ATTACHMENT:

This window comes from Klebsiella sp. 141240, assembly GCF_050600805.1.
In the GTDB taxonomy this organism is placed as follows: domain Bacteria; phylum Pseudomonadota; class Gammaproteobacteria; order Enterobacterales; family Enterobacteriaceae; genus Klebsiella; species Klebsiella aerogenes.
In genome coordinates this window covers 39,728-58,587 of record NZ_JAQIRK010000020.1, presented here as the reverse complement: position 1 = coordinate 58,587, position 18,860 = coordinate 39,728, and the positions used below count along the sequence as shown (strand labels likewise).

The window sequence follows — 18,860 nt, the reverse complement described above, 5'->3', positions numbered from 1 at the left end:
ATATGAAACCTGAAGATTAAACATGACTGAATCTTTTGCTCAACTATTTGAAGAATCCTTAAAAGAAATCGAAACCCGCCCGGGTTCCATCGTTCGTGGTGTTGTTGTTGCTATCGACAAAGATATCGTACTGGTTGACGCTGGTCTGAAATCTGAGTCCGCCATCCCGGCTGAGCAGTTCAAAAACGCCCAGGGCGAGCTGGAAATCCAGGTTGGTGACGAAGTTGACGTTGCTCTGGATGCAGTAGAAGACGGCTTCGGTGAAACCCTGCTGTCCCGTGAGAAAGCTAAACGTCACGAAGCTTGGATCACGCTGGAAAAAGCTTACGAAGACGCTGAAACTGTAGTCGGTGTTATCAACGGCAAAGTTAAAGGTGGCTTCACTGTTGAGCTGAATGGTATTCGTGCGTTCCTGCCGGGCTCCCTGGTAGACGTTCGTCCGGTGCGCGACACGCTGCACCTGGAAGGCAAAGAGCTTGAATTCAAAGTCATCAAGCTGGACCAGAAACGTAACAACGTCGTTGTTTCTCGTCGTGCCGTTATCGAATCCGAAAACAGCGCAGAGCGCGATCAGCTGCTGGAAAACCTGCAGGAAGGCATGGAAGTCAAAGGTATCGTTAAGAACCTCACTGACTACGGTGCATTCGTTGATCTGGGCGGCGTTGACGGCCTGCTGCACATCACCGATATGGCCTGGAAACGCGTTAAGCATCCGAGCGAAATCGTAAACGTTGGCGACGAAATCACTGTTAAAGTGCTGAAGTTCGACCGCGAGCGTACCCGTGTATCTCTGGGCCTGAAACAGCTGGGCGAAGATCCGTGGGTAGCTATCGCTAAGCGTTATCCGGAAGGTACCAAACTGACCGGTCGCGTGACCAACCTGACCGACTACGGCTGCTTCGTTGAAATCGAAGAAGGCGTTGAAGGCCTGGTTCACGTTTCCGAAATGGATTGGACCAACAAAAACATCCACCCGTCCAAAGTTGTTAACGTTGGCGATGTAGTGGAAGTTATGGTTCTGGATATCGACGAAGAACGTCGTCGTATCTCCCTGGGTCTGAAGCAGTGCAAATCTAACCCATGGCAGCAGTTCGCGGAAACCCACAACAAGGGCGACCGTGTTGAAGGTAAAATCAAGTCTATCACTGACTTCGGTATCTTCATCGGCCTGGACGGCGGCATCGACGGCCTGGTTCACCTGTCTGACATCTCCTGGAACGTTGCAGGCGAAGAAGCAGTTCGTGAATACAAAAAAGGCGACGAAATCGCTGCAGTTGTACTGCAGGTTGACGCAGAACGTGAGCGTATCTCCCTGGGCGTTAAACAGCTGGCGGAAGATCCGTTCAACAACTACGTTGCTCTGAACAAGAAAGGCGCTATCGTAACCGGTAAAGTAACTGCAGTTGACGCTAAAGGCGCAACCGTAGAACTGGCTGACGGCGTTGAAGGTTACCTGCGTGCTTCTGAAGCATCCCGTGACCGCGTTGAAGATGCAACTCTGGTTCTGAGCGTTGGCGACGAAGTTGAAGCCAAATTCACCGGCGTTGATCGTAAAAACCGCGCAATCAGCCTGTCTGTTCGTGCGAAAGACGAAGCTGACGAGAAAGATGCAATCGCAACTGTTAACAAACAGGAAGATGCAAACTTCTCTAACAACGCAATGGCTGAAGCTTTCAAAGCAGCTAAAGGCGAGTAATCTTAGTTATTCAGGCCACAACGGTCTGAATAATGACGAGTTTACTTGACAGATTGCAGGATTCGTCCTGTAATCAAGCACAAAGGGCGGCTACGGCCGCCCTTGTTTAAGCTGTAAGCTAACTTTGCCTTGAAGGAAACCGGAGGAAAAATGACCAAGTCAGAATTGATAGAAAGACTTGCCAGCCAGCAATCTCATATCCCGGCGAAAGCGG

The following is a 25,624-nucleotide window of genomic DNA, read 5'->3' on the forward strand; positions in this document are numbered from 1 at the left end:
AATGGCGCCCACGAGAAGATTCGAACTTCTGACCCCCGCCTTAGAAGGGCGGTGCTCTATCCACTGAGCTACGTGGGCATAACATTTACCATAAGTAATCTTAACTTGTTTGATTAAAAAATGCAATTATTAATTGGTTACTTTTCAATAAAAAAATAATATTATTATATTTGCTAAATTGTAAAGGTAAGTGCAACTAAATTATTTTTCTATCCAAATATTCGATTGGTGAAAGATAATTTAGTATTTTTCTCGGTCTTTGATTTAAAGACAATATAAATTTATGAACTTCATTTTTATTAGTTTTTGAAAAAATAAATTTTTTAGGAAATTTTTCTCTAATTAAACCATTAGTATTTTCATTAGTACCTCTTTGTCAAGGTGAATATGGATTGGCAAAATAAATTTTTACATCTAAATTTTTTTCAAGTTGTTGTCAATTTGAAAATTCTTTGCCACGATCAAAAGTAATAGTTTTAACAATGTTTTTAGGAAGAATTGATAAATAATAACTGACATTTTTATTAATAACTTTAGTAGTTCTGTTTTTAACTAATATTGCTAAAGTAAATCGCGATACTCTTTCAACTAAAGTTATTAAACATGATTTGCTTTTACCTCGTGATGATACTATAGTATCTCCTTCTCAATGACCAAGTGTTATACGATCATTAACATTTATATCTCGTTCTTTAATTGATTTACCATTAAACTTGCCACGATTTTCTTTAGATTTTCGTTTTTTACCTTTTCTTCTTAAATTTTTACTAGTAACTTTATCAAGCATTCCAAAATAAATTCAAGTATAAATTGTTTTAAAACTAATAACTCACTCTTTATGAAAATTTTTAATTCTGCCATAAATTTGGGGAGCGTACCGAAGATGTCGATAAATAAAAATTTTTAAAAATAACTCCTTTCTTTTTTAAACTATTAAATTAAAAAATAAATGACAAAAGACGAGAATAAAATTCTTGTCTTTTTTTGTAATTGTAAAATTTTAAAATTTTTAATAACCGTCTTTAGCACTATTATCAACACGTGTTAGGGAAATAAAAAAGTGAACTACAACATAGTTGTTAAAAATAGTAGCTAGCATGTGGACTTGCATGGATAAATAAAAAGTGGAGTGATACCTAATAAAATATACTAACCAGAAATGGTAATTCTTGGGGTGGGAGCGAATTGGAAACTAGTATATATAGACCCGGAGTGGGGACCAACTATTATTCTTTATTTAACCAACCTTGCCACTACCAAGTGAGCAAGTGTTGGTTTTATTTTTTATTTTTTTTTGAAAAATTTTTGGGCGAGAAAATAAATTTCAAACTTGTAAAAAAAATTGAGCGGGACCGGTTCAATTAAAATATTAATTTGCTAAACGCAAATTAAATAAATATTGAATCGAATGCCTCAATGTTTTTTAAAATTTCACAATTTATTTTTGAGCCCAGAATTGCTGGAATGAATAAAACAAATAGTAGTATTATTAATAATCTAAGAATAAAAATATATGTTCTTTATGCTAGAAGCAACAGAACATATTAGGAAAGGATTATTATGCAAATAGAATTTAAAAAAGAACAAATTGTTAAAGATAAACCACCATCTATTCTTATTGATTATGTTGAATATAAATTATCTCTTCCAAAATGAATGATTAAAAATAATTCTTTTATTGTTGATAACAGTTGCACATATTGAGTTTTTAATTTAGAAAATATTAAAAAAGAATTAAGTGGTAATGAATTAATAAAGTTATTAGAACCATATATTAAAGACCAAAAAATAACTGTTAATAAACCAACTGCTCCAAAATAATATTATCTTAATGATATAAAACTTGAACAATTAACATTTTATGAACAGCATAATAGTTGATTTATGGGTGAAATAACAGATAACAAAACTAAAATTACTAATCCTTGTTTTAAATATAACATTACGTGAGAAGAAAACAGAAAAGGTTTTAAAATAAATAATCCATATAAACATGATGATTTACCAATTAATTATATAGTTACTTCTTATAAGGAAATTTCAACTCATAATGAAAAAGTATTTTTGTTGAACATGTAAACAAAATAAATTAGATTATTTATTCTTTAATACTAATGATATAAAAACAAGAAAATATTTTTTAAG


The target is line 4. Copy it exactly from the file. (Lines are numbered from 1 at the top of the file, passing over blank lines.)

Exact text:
The window sequence follows — 18,860 nt, the reverse complement described above, 5'->3', positions numbered from 1 at the left end: